Thanks ladies and gentlemen. I am just amazed with the wealth of tips and information given here.

    Special thanks to the starter with this great idea and also to Raw_Nature.
    I will have to come back, many times to read ..asnd read again.
    I hvae a few tips too. Most of them already revealed..haha.
    - - Why buy twines, when you have some old T-shirts, especially green ones. They are east to strip to tie plants. They are also much better than hard , cutting twines,
    --- Never bough seed starter kit or mix. I buy some pearlite, some peat moss, Then I sift some good old garden soil and compost and mix all together. I I had some dry leaves (maple..etc) I crush them and mixed in as well..
    ..

  • mckenziek
    9 years ago
    last modified: 7 years ago

    Don't know about your location, but where I live (Santa Cruz mountains of California) pocket gophers are a plague. So my tip is, use wood-framed raised beds with half-inch hardware cloth attached to the bottom. Use staples, nails or screws to securely attach the hardware cloth with no gaps that a gopher could fit through.

    --McKenzie

  • seysonn
    9 years ago
    last modified: 7 years ago

    About "living Mulch"

    Wild flowers idea does not seem practical to me, because some of them can grow and overwhelm the things that you have planted. But there are a few green mulch ideas that I know:'1) plant clovers.. (2) plant fenugreek. I like fenugreek for two reason: One , it is edible. Two its root can improve the soil by producing nitrogen.( gets it from air). Right now I have planted fenugreek around my tomatoes. You can also plant cilantro. Again, it is an edible vegetable . Both of those are "Cool Crops" and should foine in zone 5. Before they get to tall, just cut them off the ground(leaving the roots in place).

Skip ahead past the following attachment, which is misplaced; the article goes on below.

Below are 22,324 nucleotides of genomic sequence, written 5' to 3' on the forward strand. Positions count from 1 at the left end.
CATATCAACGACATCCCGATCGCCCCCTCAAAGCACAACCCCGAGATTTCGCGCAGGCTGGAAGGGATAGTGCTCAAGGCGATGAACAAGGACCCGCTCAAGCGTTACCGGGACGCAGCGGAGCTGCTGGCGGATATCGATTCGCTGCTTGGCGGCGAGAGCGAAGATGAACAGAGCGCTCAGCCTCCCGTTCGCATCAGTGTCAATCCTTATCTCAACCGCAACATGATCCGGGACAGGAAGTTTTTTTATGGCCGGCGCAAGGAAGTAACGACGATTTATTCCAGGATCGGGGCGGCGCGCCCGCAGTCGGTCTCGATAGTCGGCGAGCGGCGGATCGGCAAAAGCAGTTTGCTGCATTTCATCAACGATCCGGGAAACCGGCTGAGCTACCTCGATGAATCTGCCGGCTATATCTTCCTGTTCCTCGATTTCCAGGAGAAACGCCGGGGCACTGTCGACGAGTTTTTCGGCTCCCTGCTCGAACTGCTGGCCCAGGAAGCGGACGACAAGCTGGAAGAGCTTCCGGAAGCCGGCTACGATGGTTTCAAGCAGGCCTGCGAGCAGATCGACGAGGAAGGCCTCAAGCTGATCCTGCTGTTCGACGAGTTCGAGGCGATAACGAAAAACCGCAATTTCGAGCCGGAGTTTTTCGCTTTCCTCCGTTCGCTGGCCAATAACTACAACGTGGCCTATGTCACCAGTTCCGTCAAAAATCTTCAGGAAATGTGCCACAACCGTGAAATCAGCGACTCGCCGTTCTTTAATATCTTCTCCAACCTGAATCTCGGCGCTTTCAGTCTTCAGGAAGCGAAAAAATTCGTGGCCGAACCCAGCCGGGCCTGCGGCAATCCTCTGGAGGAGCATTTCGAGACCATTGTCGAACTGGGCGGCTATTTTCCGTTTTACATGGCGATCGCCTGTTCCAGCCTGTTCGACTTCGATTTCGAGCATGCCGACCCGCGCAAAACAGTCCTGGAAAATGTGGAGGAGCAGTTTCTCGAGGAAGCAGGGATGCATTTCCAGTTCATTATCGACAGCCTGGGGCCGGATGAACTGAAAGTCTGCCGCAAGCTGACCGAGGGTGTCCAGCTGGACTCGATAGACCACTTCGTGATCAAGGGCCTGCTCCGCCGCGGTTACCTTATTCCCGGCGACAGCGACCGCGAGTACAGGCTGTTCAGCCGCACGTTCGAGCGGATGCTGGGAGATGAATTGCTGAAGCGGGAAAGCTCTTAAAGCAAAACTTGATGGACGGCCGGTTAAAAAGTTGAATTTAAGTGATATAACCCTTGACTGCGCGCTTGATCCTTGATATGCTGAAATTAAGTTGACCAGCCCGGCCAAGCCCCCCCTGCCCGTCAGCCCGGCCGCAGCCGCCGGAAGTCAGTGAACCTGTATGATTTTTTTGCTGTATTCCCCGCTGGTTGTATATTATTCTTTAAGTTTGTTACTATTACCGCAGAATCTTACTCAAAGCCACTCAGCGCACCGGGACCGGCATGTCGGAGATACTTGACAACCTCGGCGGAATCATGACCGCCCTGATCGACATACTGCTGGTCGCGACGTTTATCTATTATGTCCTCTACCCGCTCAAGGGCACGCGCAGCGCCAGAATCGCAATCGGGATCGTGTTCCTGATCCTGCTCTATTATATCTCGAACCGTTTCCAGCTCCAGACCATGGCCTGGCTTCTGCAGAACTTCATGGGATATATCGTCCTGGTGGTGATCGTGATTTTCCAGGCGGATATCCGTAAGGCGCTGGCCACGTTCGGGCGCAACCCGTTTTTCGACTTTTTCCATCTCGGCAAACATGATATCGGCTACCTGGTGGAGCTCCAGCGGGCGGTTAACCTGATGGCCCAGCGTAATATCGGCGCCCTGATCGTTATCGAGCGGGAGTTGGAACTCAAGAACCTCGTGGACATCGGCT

Clover is similar in soil improving characteristis to fenugreek, but not edible. But its roots and top can make a nice green manure in addition to green mulch.

  • sharon1965
    9 years ago
    last modified: 7 years ago

    Hi Purple! Sorry it took so long No I just cracked the door so the light would stay on and I turned the light underneath the microwave to get even more heat to the seeds. I have a Kenmore Microhood so it has a fan and a light for the stove. http://www.sears.com/shc/s/p_10153_12605_02285039000P?sid=IDx01192011x000001&kispla=02285039000P&srccode=cii_17588969&cpncode=30-172493953-2

  • purple1701
    Original Author
    9 years ago
    last modified: 7 years ago

    does the glue dissolve once planted? is there any possibility it might hurt the plant or hinder it's growth?

  • silverkelt
    9 years ago
    last modified: 7 years ago

    Feed stores will sell seeds at the season for 75%-95% of at times, Ive bought green beans at 5 cents a packet before..

    Stores like christmas tree shop here in the northeast will have seeds at 50% off retail pricing at big box stores like home depot or lowes.